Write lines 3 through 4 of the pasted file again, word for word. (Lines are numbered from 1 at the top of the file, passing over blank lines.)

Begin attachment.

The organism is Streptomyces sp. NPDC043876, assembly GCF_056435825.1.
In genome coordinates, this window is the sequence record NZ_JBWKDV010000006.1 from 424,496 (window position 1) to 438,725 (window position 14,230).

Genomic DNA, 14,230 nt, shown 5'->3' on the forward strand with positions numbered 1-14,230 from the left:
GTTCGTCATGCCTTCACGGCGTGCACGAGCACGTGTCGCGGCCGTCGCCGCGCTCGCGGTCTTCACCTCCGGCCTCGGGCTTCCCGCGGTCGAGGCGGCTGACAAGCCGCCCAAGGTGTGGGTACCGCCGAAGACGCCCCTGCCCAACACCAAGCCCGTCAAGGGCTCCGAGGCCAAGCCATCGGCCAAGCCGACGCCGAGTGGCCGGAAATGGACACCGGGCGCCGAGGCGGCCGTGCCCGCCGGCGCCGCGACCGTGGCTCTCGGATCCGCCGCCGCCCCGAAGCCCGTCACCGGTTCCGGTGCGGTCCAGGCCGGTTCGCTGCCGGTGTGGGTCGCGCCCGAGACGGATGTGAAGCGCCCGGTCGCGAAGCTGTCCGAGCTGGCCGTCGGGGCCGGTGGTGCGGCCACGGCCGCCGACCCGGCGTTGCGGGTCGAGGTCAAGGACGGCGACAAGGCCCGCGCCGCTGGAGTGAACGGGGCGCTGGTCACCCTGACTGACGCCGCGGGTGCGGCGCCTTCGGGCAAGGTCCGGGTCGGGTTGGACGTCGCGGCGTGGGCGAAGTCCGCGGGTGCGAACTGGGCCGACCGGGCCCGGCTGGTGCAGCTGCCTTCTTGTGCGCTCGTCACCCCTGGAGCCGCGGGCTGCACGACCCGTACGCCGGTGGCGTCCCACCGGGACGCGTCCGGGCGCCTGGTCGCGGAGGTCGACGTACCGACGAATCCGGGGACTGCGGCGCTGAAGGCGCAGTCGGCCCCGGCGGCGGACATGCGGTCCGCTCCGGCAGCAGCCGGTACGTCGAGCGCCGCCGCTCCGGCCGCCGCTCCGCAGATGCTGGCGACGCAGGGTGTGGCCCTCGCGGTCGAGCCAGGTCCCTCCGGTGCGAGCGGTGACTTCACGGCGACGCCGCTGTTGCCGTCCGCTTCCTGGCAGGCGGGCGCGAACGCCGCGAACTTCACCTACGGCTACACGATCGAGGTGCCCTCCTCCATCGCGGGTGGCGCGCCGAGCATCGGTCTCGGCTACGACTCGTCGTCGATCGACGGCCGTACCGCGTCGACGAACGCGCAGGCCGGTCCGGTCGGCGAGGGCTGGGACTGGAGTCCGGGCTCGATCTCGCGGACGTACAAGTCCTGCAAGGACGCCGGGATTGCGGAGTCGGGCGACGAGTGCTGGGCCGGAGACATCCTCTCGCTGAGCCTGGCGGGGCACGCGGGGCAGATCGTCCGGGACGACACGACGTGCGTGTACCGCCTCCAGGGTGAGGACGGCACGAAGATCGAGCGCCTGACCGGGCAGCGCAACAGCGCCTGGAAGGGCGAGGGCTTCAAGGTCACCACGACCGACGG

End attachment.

Genomic DNA, 14,230 nt, shown 5'->3' on the forward strand with positions numbered 1-14,230 from the left:
GTTCGTCATGCCTTCACGGCGTGCACGAGCACGTGTCGCGGCCGTCGCCGCGCTCGCGGTCTTCACCTCCGGCCTCGGGCTTCCCGCGGTCGAGGCGGCTGACAAGCCGCCCAAGGTGTGGGTACCGCCGAAGACGCCCCTGCCCAACACCAAGCCCGTCAAGGGCTCCGAGGCCAAGCCATCGGCCAAGCCGACGCCGAGTGGCCGGAAATGGACACCGGGCGCCGAGGCGGCCGTGCCCGCCGGCGCCGCGACCGTGGCTCTCGGATCCGCCGCCGCCCCGAAGCCCGTCACCGGTTCCGGTGCGGTCCAGGCCGGTTCGCTGCCGGTGTGGGTCGCGCCCGAGACGGATGTGAAGCGCCCGGTCGCGAAGCTGTCCGAGCTGGCCGTCGGGGCCGGTGGTGCGGCCACGGCCGCCGACCCGGCGTTGCGGGTCGAGGTCAAGGACGGCGACAAGGCCCGCGCCGCTGGAGTGAACGGGGCGCTGGTCACCCTGACTGACGCCGCGGGTGCGGCGCCTTCGGGCAAGGTCCGGGTCGGGTTGGACGTCGCGGCGTGGGCGAAGTCCGCGGGTGCGAACTGGGCCGACCGGGCCCGGCTGGTGCAGCTGCCTTCTTGTGCGCTCGTCACCCCTGGAGCCGCGGGCTGCACGACCCGTACGCCGGTGGCGTCCCACCGGGACGCGTCCGGGCGCCTGGTCGCGGAGGTCGACGTACCGACGAATCCGGGGACTGCGGCGCTGAAGGCGCAGTCGGCCCCGGCGGCGGACATGCGGTCCGCTCCGGCAGCAGCCGGTACGTCGAGCGCCGCCGCTCCGGCCGCCGCTCCGCAGATGCTGGCGACGCAGGGTGTGGCCCTCGCGGTCGAGCCAGGTCCCTCCGGTGCGAGCGGTGACTTCACGGCGACGCCGCTGTTGCCGTCCGCTTCCTGGCAGGCGGGCGCGAACGCCGCGAACTTCACCTACGGCTACACGATCGAGGTGCCCTCCTCCATCGCGGGTGGCGCGCCGAGCATCGGTCTCGGCTACGACTCGTCGTCGATCGACGGCCGTACCGCGTCGACGAACGCGCAGGCCGGTCCGGTCGGCGAGGGCTGGGACTGGAGTCCGGGCTCGATCTCGCGGACGTACAAGTCCTGCAAGGACGCCGGGATTGCGGAGTCGGGCGACGAGTGCTGGGCCGGAGACATCCTCTCGCTGAGCCTGGCGGGGCACGCGGGGCAGATCGTCCGGGACGACACGACGTGCGTGTACCGCCTCCAGGGTGAGGACGGCACGAAGATCGAGCGCCTGACCGGGCAGCGCAACAGCGCCTGGAAGGGCGAGGGCTTCAAGGTCACCACGACCGACGG